Not all new Defenders will receive a good mud bath, but those that do will reveal themselves to be truly fit-for-purpose

You do have to get your head around the fact that Land Rover’s most basic model is not basic anymore. There’s nothing ‘entry level’ about the Defender. Even in its $89,900 (for the 110) standard state-of-dress, this is a premium-feeling vehicle.

But if there is any part of your brain doubting the new Defender will have the off-road abilities of its grandfather, you just need to take it off-road.

Land Rover had no choice in this aspect; the Defender had to perform off the tarmac. It had to outdo everything else, without compromise.

Thus, the carmaker put Defender development mules through 62,000 tests before engineering signed off on it, including something ominously titled the Land Rover Extreme Event Test Procedure, designed to repeatedly torture test both chassis and body architecture in order to withstand repeated and sustained impacts over and above the normal standard for SUVs and passenger cars.

The Defender has been built on Land Rover’s purpose-engineered lightweight aluminium D7x monocoque architecture. It’s three times stiffer than traditional body-on-frame designs, which means it supports fully independent air or coil-sprung suspension and is set-up to take a load of batteries too. That’s right; there will eventually be a plug-in battery electric Defender on offer.

Mud bath

But back to the rough stuff. It quickly dawns on you when you’re halfway up a muddy incline that, despite all the clever electronics that do a lot of the heavy lifting off-road, the Defender still retains a base level of pure mechanical off-road competence that’s actually above and beyond most other 4x4s. This thing is still an absolute mountain goat.

The Defender will be offered in 90, 110, and 130 iteration wheelbases, with the first and last of those versions due here in 2021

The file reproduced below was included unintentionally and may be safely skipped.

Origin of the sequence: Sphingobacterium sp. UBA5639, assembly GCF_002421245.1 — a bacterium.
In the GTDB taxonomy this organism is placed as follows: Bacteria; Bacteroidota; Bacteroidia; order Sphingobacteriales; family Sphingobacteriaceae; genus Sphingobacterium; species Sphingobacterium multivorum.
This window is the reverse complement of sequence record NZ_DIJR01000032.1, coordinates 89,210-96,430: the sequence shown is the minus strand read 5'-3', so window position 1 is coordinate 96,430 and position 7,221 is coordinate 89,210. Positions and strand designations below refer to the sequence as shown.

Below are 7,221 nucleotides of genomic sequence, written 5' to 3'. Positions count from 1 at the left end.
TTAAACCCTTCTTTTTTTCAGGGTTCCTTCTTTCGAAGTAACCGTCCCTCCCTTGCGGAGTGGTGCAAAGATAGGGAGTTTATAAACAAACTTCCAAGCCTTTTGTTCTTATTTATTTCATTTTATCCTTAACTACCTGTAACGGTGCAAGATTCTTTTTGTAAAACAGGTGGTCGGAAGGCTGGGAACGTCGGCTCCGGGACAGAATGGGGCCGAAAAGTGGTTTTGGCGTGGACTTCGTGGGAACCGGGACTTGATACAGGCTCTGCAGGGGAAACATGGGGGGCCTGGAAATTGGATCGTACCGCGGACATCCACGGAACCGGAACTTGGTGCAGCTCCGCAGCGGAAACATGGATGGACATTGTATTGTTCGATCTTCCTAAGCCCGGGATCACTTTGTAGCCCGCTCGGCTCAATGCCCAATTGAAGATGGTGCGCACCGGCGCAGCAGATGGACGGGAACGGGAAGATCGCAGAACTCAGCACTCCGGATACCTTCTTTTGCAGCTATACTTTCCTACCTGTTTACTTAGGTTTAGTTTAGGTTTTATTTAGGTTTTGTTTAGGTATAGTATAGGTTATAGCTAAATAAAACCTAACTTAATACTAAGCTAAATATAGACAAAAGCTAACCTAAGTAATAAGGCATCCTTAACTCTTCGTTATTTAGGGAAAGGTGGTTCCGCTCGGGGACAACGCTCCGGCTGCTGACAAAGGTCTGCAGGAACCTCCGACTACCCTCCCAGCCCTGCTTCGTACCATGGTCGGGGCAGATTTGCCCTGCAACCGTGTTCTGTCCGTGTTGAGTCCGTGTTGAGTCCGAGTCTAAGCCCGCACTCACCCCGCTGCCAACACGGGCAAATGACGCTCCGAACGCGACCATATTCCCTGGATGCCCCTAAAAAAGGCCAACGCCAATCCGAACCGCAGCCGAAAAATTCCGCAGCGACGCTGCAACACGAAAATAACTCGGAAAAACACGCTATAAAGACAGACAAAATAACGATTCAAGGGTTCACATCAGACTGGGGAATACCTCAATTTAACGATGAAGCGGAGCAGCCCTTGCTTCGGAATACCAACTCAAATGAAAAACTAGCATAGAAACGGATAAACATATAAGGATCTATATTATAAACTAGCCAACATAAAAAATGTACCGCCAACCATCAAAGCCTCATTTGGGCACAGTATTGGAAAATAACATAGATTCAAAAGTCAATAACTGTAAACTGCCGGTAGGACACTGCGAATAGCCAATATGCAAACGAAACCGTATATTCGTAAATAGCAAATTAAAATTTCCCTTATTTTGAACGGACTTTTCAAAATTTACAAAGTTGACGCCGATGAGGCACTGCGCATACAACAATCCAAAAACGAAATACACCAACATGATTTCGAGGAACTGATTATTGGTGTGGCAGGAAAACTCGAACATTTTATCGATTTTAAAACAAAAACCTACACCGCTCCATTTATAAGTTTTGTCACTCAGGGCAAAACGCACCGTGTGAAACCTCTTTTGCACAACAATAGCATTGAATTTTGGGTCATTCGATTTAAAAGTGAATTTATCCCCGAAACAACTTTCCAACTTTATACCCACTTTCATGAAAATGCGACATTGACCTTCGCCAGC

It tackles every off-road obstacle with a remarkable lack of drama, helped immeasurably by its class-leading 291mm ground clearance when in low range (that’s more than both the Toyota Land Cruiser Prado and its Land Rover Discovery stablemate). Again, it’s the simple press of a virtual button that allows you to select your off-road modes through the Terrain Response 2 system, giving you best possible traction for mud, sand, snow, whatever.

Terrain Response 2 also has a ‘Wade’ setting to make the most of the Defender’s 900mm wading depth (again, class-leading), ensuring drivers can ford deep water with confidence. That new body architecture also provides impressive approach, breakover, and departure angles of 38, 28, and 40 degrees (at off-road height) respectively.

May I remind you now that this is a five-door family SUV we’re talking about. With its shorter wheelbase, the three-door Defender 90 (due to arrive in New Zealand early next year) should be even more chuckable.

Range of Rovers

There are four engines on offer at launch: the four-cylinder turbodiesel D200 and D240 as well as the six-cylinder turbo diesel D300. A sole turbo petrol option, the six-cylinder P400, tops the power offering.

Those numbers, incidentally, refer to the metric horsepower (PS) outputs of the engines, so the two models I have driven – the D240 and the P400 – actually boast 147kW and 294kW respectively.


The Defender 110 can be specified in five, six, or 5+2 seating configurations, with a loadspace behind the second-row seats of up to 1075 litres and as much as 2380 litres when the second row is folded. There will eventually be a Defender 130 joining the range, too, with an extended wheelbase and seating for up to eight.

Despite being more compact, the Defender 90 will still be able to accommodate six occupants if desired, thanks to the standard dash-mounted gear shifter and the option of a central ‘jump’ seat providing three-abreast seating across the front, just like in early Land Rovers.